Rayanne Garcia, SPT – Texas State University, Doctorate of Physical Therapy Class of 2023
Has anyone ever told you that your stress impacts your pain? Or how about that fact that your stress can impact whether or not you experience pain at all? It all sounds a bit taboo, but current research shows that the prevalence of pain, site of pain, severity of pain, and sensitivity to pain are all significantly correlated to the amount of stress one feels.1,2 In this article, we will delve into the relationships between pain and stress and hypothesize why they occur.
Whether or not you experience pain, and the number of places you feel pain in your body, is affected by your psychological stress.1,2 The topic becomes more interesting when we look at how stress affects the severity of your pain. In an article by Hwang et al.,1 participants were given a survey, called the GARS (Global Assessment of Recent Stress), to evaluate their stress levels from daily life, internal struggles, family, other relationships, work, etc. The authors found that participants with higher GARS scores also reported higher pain severity;1 therefore, the higher the stress, the more pain the participants were experiencing. Within the GARS, pain severity was found to be significantly correlated with economic status, stress from injuries/illnesses, and sensitivity to touch—it makes sense to think that those with more financial stress, other injuries or illnesses, and higher sensitivity would be more likely to experience greater pain.1 In an article by Cathcart,2 the authors compared stress levels for those with chronic headaches and those without headaches. They found that stress levels and muscle tenderness around the head and neck predicted headache severity more than the length of time the participants had headaches.2 This means that this study also found that pain severity is greatly impacted by stress.
One of the most common responses to stress is a headache, especially an occipital headache (at the base of the head).1,2 In those with chronic headaches, high levels of reported stress, increased muscle tenderness in the head and neck, and reduced pain pressure thresholds (PPT) were reported.2 While this study was specifically looking at headaches and stress, many of the findings can be generalized to other areas of pain.
Cathcart2 found that stress and muscle tenderness were strongly correlated. It is reasonable to assume that the participants in this study experienced muscle tenderness in areas other than their head and neck, but which were not documented for the headache study. Depending on where your typical area of pain is, your stress can lead to greater muscle tenderness in that area. This increased muscle tenderness is related to a lower pain pressure threshold, or greater sensitivity to pain;2 stress is also related to PPT.1,2 To bring it all together, higher levels of stress are correlated with greater muscle tenderness and pain sensitivity. Now, let’s try to explain why.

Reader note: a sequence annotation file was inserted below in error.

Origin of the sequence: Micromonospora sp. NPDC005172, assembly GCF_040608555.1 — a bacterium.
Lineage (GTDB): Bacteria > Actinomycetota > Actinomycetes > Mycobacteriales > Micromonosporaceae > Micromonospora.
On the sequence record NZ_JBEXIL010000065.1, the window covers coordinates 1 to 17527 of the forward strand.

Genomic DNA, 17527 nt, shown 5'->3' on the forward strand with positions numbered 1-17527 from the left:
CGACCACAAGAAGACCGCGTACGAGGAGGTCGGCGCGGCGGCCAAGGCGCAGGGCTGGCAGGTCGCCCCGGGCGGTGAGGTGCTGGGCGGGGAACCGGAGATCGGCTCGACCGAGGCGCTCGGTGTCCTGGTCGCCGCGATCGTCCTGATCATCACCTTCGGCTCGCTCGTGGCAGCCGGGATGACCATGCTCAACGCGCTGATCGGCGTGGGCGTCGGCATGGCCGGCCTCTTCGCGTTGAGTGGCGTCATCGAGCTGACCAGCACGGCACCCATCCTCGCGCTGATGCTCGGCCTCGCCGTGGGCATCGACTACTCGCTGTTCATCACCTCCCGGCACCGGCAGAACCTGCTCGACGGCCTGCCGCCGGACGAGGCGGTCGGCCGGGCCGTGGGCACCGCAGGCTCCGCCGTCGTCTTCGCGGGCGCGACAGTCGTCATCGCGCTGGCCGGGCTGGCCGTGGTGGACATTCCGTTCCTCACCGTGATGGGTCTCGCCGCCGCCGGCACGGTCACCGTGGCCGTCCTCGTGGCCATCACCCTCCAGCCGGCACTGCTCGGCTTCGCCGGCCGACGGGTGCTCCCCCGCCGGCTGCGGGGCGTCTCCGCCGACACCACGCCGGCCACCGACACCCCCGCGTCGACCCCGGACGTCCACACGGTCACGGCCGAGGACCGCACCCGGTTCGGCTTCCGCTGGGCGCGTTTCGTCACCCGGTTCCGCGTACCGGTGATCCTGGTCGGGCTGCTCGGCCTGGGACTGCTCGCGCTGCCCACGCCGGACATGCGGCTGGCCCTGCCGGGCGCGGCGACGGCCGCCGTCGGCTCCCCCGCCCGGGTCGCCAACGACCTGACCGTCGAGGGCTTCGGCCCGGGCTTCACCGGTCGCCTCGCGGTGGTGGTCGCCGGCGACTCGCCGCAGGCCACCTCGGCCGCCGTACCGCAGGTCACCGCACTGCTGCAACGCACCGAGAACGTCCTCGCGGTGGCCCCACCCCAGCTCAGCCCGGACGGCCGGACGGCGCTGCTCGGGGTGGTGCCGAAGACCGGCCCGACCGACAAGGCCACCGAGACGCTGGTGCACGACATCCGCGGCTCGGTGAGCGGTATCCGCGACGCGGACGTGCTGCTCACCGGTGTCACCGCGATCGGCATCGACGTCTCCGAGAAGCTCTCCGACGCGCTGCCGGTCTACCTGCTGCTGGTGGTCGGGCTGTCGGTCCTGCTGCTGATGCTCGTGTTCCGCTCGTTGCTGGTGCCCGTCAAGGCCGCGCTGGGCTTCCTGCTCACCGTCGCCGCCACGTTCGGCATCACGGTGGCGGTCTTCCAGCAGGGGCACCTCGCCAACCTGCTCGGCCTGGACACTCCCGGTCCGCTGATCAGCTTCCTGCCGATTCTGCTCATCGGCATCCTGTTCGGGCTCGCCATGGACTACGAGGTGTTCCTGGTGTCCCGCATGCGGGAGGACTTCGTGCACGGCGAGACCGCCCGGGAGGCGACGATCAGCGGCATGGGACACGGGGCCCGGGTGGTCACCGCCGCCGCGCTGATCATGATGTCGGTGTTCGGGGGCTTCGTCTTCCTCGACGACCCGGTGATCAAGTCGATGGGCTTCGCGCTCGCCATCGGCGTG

But How Does My Stress Influence My Pain?
Cathcart2 hypothesized that lower pain pressure thresholds, or greater sensitivity to pain, are due to long-term painful input from the muscles and other structures around the painful area. Furthermore, stress enhances pain severity by aggravating muscles that are already tender due to chronic stress.2 Ultimately, painful inputs from muscle and fascial structures are sent to the brain, and these chronic painful inputs are the main cause of higher pain sensitivity.2 After that, our stress further contributes to the pain sensitivity in that it heightens the reaction of already sensitized pain pathways in people that suffer from chronic pain.2
This information can feel overwhelming and may make you feel hopeless. “How am I supposed to stress less?” In this case, however, knowledge is power. Knowing that your stress impacts how much pain you experience gives you the power to acknowledge that your pain does not always mean you are injuring yourself or worsening your existing injury. Under stress, your body is simply more sensitive, and may signal pain at a lower threshold than is typical for you. Once you understand this, you can find ways to decrease your perceived stress, you can exercise knowing you are not injuring yourself, and you can rest easier knowing that you are more in control of your pain experience than you previously thought.
How Can I Manage My Stress More Effectively?
Now that you know how stress affects pain, here are some tips for how to manage stress. If you like phone apps, a few popular and free mindfulness apps include Headspace, Insight Timer, Happify, and ReachOut Breathe. The two links below outline which apps might work well for different types of stress, and the first link includes only free apps.
Lastly, Mindful.org is a website that specializes in stress and stress management, with a magazine and plenty of opportunities to learn new stress management strategies.
Take a look at these websites, take a breath, and take a step toward managing pain with stress management—it just might be the simplest solution to your pain yet!
- Hwang G, Kim S, Kim J, Kim H, Park S, Kim S. Influence of psychological stress on physical pain. Stress Health. 2008;24:159-164. doi: 10.1002/smi.1170
- Cathcart S, Pritchard D. Daily stress and pain sensitivity in chronic tension-type headache sufferers. Stress Health. 2008;24:123-127. doi: 10.1002/smi.1167